How open is your source?
New foundation wants more Linux users
By John “jaQ” Andrews firstname.lastname@example.org
A couple weeks ago, I wrote a column titled “Vista time!” that mentioned , at the end, the existence of a free, open source, alternative operating system Linux.
Not the first time I’ve mentioned it, and certainly it’s not news to hardcore geeks.
Those same geeks really get excited when Linux gets press, though. I got one e-mail congratulating me for putting the name out there and encouraging me to try a particular flavor, called Ubuntu (www.ubuntu.com). Another person let me know that his Linux User Group had passed the column around its most recent meeting.
One thing that always struck me about Linux was its dispersed, fragmentary nature. Its core code, called the kernel, is actually pretty small, but it doesn’t include the graphical user interface, Web browsers, applications or configuration tools we’ve come to expect in desktop operating systems. For all that, you need to install one distribution or another; some of the better-known flavors include Fedora (from Red Hat), Debian, SUSE and Slackware. While they’re all based on the Linux kernel, they all work just a bit differently, so even with a worldwide community of users, it can be tough to get help or even unify a movement to increase market share.
That is, until Jan. 21, when the Linux Foundation (www.linux-foundation.org) was born.
A bunch of companies are backing this new organization, from hardware vendors like HP, IBM and Intel to software companies Novell and Oracle. That’s not a huge deal; after all, industry backing still hasn’t decided a winner of the whole HD-DVD/Blu-Ray format war. It’s not like they’re forsaking Microsoft, as much as the software companies might want to topple the Redmond giant — they just want to be a part of the Linux market, which is already sizable on servers and growing on desktops.
What’s really neat about this new foundation is that it’s the merging of two other organizations: the Open Source Development Labs (OSDL), dedicated to expanding the use of Linux in enterprise and business environments; and the Free Standards Group (FSG), which promoted Linux as a software development platform.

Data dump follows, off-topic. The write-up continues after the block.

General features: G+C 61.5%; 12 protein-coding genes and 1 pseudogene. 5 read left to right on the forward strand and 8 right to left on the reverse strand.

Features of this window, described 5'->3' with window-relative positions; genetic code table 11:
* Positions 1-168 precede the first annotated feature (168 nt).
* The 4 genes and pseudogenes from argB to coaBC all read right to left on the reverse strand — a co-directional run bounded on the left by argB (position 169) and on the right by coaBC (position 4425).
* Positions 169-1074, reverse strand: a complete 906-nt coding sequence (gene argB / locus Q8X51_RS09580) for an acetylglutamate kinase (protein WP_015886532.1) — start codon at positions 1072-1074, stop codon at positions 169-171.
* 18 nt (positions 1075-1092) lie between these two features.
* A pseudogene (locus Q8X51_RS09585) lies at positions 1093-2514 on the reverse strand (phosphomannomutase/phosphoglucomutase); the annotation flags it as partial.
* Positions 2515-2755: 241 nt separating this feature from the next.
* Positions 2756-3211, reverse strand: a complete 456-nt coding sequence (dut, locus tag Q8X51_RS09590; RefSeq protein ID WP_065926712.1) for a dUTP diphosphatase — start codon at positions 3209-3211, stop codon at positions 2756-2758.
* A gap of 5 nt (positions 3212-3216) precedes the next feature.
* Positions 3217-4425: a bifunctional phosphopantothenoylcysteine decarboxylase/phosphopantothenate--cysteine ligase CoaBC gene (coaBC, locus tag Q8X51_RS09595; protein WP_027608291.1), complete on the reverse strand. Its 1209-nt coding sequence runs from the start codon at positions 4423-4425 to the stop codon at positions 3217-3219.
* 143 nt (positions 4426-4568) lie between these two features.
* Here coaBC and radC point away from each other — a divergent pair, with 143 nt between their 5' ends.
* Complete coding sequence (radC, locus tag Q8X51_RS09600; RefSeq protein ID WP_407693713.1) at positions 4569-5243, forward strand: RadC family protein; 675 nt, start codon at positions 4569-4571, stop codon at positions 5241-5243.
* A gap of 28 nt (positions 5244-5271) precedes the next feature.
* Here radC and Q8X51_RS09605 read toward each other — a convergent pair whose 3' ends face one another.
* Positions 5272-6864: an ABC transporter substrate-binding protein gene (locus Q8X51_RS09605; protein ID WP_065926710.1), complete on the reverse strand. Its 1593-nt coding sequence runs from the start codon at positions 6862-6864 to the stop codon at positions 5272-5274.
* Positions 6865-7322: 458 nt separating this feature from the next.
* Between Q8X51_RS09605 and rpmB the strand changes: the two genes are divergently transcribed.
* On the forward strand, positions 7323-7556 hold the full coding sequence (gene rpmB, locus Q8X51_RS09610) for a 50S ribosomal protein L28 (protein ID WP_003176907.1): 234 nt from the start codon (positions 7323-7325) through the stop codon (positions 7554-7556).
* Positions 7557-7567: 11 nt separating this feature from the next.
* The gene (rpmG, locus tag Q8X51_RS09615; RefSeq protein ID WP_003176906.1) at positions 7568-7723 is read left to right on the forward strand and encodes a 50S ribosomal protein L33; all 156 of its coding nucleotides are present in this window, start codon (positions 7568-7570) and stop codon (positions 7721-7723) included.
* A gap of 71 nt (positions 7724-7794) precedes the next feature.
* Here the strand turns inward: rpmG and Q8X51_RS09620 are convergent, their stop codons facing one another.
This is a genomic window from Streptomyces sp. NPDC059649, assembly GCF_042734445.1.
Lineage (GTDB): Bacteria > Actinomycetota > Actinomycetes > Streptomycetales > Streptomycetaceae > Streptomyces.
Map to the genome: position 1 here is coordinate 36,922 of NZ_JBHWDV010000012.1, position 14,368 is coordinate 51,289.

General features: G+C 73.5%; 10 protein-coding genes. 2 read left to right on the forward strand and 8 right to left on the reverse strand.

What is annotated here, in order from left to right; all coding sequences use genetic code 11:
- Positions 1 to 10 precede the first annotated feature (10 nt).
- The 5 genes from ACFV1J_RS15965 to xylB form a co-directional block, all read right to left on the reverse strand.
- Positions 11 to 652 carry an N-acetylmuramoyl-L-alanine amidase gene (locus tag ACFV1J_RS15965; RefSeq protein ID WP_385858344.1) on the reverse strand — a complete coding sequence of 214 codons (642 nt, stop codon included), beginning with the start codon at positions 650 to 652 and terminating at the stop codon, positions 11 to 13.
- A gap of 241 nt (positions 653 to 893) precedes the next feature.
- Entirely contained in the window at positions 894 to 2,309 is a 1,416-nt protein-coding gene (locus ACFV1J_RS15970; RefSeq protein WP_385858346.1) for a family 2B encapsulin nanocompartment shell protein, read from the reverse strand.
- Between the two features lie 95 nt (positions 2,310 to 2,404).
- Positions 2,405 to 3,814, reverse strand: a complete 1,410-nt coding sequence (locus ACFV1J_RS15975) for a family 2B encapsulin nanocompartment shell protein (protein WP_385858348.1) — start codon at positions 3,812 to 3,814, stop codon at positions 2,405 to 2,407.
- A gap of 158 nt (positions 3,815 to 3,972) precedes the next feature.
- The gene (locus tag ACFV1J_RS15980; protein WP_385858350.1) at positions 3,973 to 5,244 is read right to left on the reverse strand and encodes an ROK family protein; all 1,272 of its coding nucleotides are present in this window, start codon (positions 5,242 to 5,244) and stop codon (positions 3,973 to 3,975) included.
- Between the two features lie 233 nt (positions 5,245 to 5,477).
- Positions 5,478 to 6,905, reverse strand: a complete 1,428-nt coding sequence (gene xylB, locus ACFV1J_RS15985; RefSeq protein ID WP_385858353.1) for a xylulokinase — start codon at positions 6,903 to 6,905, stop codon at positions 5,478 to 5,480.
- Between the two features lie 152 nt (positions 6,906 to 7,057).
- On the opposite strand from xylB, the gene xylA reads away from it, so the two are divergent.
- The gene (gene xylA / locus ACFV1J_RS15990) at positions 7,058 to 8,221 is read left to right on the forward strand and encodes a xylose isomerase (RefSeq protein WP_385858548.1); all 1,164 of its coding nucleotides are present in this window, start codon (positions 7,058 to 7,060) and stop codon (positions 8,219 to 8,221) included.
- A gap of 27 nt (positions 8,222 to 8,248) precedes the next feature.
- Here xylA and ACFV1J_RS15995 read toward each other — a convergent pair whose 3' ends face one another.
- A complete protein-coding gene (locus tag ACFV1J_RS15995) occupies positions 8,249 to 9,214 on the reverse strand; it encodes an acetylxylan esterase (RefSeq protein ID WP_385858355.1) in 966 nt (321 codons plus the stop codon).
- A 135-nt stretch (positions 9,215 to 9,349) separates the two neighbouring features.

That means that just a little bit of the fragmentation of the Linux world is going away. Much as Windows users might love to loathe Microsoft, at least they know who to loathe. If the Linux Foundation succeeds, it will become a central point of convergence, kind of a Linux headquarters. It’s not developing its own “official” distribution, thank goodness, but rather concentrating on three main goals: promotion, protection and standardization.
Protection will take the form of legal services and sponsoring the salaries of independent kernel developers, including geek god and Linux creator Linus Torvalds. As a “neutral spokesperson” — the foundation’s own words — it can promote the operating system without having business interests in any particular distribution, although having Red Hat as a founding supporter should introduce a grain of salt to that claim.
Standardizing Linux doesn’t mean they’ll all look the same and come from the same company. It’s good that there are creative people taking Linux in many different directions, but someone needs to rein in all the projects and help consumers understand what they’re getting. If someone wants a desktop operating system and end up downloading a version that’s designed for running a print server on a Mac Performa, they ain’t gonna form a good first impression.
Will Microsoft be knocked off its pedestal anytime soon? Probably not. But an alternative growing ever more credible can’t be bad.